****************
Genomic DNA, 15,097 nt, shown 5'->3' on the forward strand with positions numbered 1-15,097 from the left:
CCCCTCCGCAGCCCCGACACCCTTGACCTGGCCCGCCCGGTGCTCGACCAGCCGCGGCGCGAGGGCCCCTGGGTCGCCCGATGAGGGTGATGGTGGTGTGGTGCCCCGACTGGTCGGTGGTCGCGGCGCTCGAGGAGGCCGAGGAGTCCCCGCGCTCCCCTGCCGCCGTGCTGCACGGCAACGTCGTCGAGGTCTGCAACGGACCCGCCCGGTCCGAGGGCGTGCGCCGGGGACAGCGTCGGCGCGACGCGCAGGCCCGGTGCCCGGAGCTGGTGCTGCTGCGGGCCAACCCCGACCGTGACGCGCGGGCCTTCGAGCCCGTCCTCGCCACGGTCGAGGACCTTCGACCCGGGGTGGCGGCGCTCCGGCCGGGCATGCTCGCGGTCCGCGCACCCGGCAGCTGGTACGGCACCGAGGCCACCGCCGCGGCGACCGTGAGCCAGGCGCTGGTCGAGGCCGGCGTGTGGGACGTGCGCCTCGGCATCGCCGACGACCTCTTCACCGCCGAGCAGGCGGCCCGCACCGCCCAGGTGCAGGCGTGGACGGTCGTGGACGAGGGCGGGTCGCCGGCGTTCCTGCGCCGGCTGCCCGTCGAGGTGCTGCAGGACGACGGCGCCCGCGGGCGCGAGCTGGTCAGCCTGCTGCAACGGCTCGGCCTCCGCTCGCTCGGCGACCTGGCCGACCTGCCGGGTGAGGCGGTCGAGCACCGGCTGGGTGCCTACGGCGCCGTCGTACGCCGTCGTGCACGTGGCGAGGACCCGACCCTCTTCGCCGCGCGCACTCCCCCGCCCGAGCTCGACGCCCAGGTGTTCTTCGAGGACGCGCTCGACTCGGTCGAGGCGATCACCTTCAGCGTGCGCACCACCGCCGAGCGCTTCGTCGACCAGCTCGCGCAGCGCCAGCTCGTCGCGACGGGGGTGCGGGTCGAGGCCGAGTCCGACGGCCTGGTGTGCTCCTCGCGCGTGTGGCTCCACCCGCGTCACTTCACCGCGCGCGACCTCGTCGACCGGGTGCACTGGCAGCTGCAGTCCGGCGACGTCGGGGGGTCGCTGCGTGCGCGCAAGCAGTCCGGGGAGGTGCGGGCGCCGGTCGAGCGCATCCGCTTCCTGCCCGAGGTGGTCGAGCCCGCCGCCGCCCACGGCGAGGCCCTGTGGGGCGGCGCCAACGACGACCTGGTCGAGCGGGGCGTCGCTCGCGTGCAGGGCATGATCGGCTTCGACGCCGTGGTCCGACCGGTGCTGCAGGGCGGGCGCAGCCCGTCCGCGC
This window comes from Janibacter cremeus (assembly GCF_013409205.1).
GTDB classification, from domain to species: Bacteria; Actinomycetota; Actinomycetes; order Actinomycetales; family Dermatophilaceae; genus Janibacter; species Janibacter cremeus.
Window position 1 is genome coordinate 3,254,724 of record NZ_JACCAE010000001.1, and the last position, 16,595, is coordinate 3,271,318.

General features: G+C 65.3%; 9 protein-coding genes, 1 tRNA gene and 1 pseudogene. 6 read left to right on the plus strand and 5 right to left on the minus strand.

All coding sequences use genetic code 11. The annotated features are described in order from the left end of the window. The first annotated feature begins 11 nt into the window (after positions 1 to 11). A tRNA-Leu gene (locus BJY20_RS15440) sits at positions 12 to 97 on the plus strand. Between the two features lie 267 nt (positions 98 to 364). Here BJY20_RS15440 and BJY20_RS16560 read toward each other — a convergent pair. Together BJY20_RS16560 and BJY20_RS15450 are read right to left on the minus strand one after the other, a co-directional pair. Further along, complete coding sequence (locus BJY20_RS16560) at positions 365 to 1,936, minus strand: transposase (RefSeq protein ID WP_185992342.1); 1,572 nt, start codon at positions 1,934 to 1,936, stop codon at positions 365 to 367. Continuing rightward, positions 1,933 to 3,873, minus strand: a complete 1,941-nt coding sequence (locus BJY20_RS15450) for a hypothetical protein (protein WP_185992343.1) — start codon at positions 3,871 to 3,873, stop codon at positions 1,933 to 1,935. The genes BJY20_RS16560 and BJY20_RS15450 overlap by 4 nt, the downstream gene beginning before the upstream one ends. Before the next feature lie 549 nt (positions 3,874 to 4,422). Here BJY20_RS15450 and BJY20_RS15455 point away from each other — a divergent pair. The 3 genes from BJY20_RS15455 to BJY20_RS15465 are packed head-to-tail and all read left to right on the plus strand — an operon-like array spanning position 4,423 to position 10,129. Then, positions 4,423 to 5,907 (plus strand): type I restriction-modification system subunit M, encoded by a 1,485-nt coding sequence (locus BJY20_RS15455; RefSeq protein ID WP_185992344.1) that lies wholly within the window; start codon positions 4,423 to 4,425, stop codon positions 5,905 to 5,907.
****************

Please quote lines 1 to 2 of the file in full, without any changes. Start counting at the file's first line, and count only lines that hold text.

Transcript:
Genomic DNA, 15,097 nt, shown 5'->3' on the forward strand with positions numbered 1-15,097 from the left:
CCCCTCCGCAGCCCCGACACCCTTGACCTGGCCCGCCCGGTGCTCGACCAGCCGCGGCGCGAGGGCCCCTGGGTCGCCCGATGAGGGTGATGGTGGTGTGGTGCCCCGACTGGTCGGTGGTCGCGGCGCTCGAGGAGGCCGAGGAGTCCCCGCGCTCCCCTGCCGCCGTGCTGCACGGCAACGTCGTCGAGGTCTGCAACGGACCCGCCCGGTCCGAGGGCGTGCGCCGGGGACAGCGTCGGCGCGACGCGCAGGCCCGGTGCCCGGAGCTGGTGCTGCTGCGGGCCAACCCCGACCGTGACGCGCGGGCCTTCGAGCCCGTCCTCGCCACGGTCGAGGACCTTCGACCCGGGGTGGCGGCGCTCCGGCCGGGCATGCTCGCGGTCCGCGCACCCGGCAGCTGGTACGGCACCGAGGCCACCGCCGCGGCGACCGTGAGCCAGGCGCTGGTCGAGGCCGGCGTGTGGGACGTGCGCCTCGGCATCGCCGACGACCTCTTCACCGCCGAGCAGGCGGCCCGCACCGCCCAGGTGCAGGCGTGGACGGTCGTGGACGAGGGCGGGTCGCCGGCGTTCCTGCGCCGGCTGCCCGTCGAGGTGCTGCAGGACGACGGCGCCCGCGGGCGCGAGCTGGTCAGCCTGCTGCAACGGCTCGGCCTCCGCTCGCTCGGCGACCTGGCCGACCTGCCGGGTGAGGCGGTCGAGCACCGGCTGGGTGCCTACGGCGCCGTCGTACGCCGTCGTGCACGTGGCGAGGACCCGACCCTCTTCGCCGCGCGCACTCCCCCGCCCGAGCTCGACGCCCAGGTGTTCTTCGAGGACGCGCTCGACTCGGTCGAGGCGATCACCTTCAGCGTGCGCACCACCGCCGAGCGCTTCGTCGACCAGCTCGCGCAGCGCCAGCTCGTCGCGACGGGGGTGCGGGTCGAGGCCGAGTCCGACGGCCTGGTGTGCTCCTCGCGCGTGTGGCTCCACCCGCGTCACTTCACCGCGCGCGACCTCGTCGACCGGGTGCACTGGCAGCTGCAGTCCGGCGACGTCGGGGGGTCGCTGCGTGCGCGCAAGCAGTCCGGGGAGGTGCGGGCGCCGGTCGAGCGCATCCGCTTCCTGCCCGAGGTGGTCGAGCCCGCCGCCGCCCACGGCGAGGCCCTGTGGGGCGGCGCCAACGACGACCTGGTCGAGCGGGGCGTCGCTCGCGTGCAGGGCATGATCGGCTTCGACGCCGTGGTCCGACCGGTGCTGCAGGGCGGGCGCAGCCCGTCCGCGC